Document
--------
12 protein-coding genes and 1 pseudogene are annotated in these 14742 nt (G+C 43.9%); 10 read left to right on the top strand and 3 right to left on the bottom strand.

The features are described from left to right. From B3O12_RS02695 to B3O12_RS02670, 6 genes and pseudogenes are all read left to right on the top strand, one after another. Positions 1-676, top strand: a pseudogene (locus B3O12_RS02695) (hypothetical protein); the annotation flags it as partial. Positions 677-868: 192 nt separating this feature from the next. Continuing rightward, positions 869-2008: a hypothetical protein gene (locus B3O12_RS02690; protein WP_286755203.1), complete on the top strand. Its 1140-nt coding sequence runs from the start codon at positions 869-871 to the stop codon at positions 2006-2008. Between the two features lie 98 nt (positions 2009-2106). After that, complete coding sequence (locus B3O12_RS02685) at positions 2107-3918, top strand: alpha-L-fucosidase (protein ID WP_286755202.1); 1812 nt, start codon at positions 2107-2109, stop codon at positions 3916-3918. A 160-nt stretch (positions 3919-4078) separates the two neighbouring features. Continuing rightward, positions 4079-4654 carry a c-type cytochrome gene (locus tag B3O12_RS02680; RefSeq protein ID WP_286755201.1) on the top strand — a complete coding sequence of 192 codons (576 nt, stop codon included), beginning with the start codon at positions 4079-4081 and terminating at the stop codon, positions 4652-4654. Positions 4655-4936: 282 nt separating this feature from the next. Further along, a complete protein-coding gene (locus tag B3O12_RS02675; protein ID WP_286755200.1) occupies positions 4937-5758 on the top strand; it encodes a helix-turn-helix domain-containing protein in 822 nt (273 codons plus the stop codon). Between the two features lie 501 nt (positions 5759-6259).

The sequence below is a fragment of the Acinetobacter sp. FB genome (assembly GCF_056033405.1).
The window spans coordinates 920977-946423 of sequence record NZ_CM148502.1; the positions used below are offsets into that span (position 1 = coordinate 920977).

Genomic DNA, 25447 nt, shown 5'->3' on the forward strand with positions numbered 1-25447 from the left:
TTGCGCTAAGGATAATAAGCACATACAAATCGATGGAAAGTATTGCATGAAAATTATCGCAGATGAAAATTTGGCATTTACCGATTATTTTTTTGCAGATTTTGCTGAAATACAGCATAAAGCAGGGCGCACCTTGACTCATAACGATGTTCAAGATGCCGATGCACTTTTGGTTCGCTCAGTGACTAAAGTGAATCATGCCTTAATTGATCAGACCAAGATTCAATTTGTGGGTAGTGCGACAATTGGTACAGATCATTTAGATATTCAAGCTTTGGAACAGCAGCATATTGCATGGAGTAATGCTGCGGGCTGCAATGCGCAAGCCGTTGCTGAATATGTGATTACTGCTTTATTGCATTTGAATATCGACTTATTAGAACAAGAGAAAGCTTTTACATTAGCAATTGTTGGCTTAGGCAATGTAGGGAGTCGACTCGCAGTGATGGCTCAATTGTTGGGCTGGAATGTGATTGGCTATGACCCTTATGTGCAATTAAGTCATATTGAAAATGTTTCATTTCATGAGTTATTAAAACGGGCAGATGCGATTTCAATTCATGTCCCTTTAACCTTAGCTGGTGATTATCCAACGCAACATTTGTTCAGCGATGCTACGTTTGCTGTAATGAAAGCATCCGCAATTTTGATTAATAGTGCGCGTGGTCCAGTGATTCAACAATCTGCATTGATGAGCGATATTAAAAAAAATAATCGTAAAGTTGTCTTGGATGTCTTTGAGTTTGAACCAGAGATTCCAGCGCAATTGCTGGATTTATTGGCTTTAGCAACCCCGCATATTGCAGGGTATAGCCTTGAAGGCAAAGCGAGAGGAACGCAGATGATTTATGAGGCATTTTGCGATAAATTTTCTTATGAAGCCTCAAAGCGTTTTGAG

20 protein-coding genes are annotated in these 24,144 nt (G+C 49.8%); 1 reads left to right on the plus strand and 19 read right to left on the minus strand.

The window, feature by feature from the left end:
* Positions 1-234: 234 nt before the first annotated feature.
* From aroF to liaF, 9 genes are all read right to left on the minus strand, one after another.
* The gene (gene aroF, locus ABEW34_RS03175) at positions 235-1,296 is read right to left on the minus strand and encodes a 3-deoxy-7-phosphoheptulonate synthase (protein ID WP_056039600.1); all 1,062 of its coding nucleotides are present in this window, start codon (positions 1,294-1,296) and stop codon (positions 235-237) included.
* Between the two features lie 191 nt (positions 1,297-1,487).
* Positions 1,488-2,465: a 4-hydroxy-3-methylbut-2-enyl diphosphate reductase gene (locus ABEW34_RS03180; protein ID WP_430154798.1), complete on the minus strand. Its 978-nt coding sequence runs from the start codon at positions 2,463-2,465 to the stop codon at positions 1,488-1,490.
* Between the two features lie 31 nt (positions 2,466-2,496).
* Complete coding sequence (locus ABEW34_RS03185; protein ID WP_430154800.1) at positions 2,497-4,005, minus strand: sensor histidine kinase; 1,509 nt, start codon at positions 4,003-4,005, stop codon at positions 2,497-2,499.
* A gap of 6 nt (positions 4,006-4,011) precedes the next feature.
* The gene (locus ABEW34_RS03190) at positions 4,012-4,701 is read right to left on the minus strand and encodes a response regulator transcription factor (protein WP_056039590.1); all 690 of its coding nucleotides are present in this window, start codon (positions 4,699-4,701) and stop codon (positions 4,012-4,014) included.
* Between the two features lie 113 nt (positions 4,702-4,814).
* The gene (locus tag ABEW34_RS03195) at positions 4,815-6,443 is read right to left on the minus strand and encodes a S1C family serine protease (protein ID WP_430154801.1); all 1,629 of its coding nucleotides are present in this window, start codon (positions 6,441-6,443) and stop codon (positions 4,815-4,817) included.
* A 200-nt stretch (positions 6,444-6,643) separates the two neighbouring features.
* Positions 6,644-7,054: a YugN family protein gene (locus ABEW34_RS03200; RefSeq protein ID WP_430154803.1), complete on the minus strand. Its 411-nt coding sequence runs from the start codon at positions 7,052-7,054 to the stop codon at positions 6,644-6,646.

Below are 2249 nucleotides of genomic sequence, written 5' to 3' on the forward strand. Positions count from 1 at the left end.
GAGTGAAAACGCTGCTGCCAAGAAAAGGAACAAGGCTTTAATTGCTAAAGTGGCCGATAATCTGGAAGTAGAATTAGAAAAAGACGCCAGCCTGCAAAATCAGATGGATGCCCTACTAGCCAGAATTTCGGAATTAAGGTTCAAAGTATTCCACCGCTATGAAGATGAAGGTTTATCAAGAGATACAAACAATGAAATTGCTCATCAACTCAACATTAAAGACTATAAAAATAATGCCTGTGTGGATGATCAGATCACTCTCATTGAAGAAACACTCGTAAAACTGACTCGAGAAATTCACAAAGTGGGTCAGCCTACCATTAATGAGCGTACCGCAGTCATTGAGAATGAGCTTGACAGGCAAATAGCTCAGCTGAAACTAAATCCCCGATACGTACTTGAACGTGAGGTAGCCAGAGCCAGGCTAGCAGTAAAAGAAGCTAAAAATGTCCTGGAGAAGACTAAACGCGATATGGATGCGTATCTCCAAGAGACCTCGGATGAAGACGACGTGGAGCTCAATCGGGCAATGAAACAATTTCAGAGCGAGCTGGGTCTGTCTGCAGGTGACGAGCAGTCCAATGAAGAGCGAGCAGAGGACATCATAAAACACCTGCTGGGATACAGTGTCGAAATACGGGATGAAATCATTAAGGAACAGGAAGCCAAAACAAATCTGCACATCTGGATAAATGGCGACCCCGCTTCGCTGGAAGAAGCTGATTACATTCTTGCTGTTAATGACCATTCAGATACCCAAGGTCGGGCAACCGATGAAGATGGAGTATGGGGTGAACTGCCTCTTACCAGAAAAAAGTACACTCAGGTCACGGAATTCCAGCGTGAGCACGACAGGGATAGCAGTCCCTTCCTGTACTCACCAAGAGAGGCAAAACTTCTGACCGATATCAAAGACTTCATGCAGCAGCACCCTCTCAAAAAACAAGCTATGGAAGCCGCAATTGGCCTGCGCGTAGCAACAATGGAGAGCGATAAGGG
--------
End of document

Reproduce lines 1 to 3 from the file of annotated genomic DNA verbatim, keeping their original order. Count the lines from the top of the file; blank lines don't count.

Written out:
12 protein-coding genes and 1 pseudogene are annotated in these 14742 nt (G+C 43.9%); 10 read left to right on the top strand and 3 right to left on the bottom strand.

The features are described from left to right. From B3O12_RS02695 to B3O12_RS02670, 6 genes and pseudogenes are all read left to right on the top strand, one after another. Positions 1-676, top strand: a pseudogene (locus B3O12_RS02695) (hypothetical protein); the annotation flags it as partial. Positions 677-868: 192 nt separating this feature from the next. Continuing rightward, positions 869-2008: a hypothetical protein gene (locus B3O12_RS02690; protein WP_286755203.1), complete on the top strand. Its 1140-nt coding sequence runs from the start codon at positions 869-871 to the stop codon at positions 2006-2008. Between the two features lie 98 nt (positions 2009-2106). After that, complete coding sequence (locus B3O12_RS02685) at positions 2107-3918, top strand: alpha-L-fucosidase (protein ID WP_286755202.1); 1812 nt, start codon at positions 2107-2109, stop codon at positions 3916-3918. A 160-nt stretch (positions 3919-4078) separates the two neighbouring features. Continuing rightward, positions 4079-4654 carry a c-type cytochrome gene (locus tag B3O12_RS02680; RefSeq protein ID WP_286755201.1) on the top strand — a complete coding sequence of 192 codons (576 nt, stop codon included), beginning with the start codon at positions 4079-4081 and terminating at the stop codon, positions 4652-4654. Positions 4655-4936: 282 nt separating this feature from the next. Further along, a complete protein-coding gene (locus tag B3O12_RS02675; protein ID WP_286755200.1) occupies positions 4937-5758 on the top strand; it encodes a helix-turn-helix domain-containing protein in 822 nt (273 codons plus the stop codon). Between the two features lie 501 nt (positions 5759-6259).

The sequence below is a fragment of the Acinetobacter sp. FB genome (assembly GCF_056033405.1).